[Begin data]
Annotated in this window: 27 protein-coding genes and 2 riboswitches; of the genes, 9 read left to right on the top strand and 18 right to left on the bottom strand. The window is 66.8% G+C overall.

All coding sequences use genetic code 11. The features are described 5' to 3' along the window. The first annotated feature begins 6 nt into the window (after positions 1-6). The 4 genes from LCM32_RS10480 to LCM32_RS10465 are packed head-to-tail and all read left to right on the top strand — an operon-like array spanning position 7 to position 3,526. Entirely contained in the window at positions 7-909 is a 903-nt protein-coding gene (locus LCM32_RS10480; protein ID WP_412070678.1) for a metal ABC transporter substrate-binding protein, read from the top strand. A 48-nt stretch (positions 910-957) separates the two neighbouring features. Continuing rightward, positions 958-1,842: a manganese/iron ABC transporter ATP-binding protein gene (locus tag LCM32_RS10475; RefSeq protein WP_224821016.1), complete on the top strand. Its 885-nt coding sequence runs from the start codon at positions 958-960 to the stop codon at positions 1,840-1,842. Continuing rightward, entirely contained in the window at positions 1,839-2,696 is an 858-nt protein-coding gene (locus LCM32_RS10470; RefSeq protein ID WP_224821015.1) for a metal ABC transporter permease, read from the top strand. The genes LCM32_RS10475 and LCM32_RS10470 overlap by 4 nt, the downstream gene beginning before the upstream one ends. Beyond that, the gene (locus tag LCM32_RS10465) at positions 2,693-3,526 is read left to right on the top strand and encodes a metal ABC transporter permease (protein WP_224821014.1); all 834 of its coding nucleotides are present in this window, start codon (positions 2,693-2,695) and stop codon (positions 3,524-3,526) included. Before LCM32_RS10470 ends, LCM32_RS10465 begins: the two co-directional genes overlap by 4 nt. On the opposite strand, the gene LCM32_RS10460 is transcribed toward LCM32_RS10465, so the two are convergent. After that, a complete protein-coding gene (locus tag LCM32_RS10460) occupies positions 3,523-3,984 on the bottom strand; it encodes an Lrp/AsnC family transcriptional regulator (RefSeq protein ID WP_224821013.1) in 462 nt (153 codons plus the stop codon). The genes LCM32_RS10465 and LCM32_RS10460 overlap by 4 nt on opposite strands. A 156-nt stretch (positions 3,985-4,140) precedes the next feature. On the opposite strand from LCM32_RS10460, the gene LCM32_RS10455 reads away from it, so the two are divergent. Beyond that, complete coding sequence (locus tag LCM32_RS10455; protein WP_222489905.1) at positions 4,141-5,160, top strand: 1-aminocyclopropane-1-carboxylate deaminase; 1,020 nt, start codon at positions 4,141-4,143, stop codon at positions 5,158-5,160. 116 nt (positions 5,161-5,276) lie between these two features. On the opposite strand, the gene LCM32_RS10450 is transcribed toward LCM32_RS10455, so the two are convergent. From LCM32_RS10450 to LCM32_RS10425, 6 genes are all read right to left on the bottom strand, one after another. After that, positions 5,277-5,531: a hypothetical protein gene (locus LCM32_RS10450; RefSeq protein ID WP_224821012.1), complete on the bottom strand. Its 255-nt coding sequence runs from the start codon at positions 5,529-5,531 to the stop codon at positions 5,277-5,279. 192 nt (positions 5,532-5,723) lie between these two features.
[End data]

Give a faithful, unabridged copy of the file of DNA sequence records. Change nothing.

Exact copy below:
Annotated in this window: 27 protein-coding genes and 2 riboswitches; of the genes, 9 read left to right on the top strand and 18 right to left on the bottom strand. The window is 66.8% G+C overall.

All coding sequences use genetic code 11. The features are described 5' to 3' along the window. The first annotated feature begins 6 nt into the window (after positions 1-6). The 4 genes from LCM32_RS10480 to LCM32_RS10465 are packed head-to-tail and all read left to right on the top strand — an operon-like array spanning position 7 to position 3,526. Entirely contained in the window at positions 7-909 is a 903-nt protein-coding gene (locus LCM32_RS10480; protein ID WP_412070678.1) for a metal ABC transporter substrate-binding protein, read from the top strand. A 48-nt stretch (positions 910-957) separates the two neighbouring features. Continuing rightward, positions 958-1,842: a manganese/iron ABC transporter ATP-binding protein gene (locus tag LCM32_RS10475; RefSeq protein WP_224821016.1), complete on the top strand. Its 885-nt coding sequence runs from the start codon at positions 958-960 to the stop codon at positions 1,840-1,842. Continuing rightward, entirely contained in the window at positions 1,839-2,696 is an 858-nt protein-coding gene (locus LCM32_RS10470; RefSeq protein ID WP_224821015.1) for a metal ABC transporter permease, read from the top strand. The genes LCM32_RS10475 and LCM32_RS10470 overlap by 4 nt, the downstream gene beginning before the upstream one ends. Beyond that, the gene (locus tag LCM32_RS10465) at positions 2,693-3,526 is read left to right on the top strand and encodes a metal ABC transporter permease (protein WP_224821014.1); all 834 of its coding nucleotides are present in this window, start codon (positions 2,693-2,695) and stop codon (positions 3,524-3,526) included. Before LCM32_RS10470 ends, LCM32_RS10465 begins: the two co-directional genes overlap by 4 nt. On the opposite strand, the gene LCM32_RS10460 is transcribed toward LCM32_RS10465, so the two are convergent. After that, a complete protein-coding gene (locus tag LCM32_RS10460) occupies positions 3,523-3,984 on the bottom strand; it encodes an Lrp/AsnC family transcriptional regulator (RefSeq protein ID WP_224821013.1) in 462 nt (153 codons plus the stop codon). The genes LCM32_RS10465 and LCM32_RS10460 overlap by 4 nt on opposite strands. A 156-nt stretch (positions 3,985-4,140) precedes the next feature. On the opposite strand from LCM32_RS10460, the gene LCM32_RS10455 reads away from it, so the two are divergent. Beyond that, complete coding sequence (locus tag LCM32_RS10455; protein WP_222489905.1) at positions 4,141-5,160, top strand: 1-aminocyclopropane-1-carboxylate deaminase; 1,020 nt, start codon at positions 4,141-4,143, stop codon at positions 5,158-5,160. 116 nt (positions 5,161-5,276) lie between these two features. On the opposite strand, the gene LCM32_RS10450 is transcribed toward LCM32_RS10455, so the two are convergent. From LCM32_RS10450 to LCM32_RS10425, 6 genes are all read right to left on the bottom strand, one after another. After that, positions 5,277-5,531: a hypothetical protein gene (locus LCM32_RS10450; RefSeq protein ID WP_224821012.1), complete on the bottom strand. Its 255-nt coding sequence runs from the start codon at positions 5,529-5,531 to the stop codon at positions 5,277-5,279. 192 nt (positions 5,532-5,723) lie between these two features.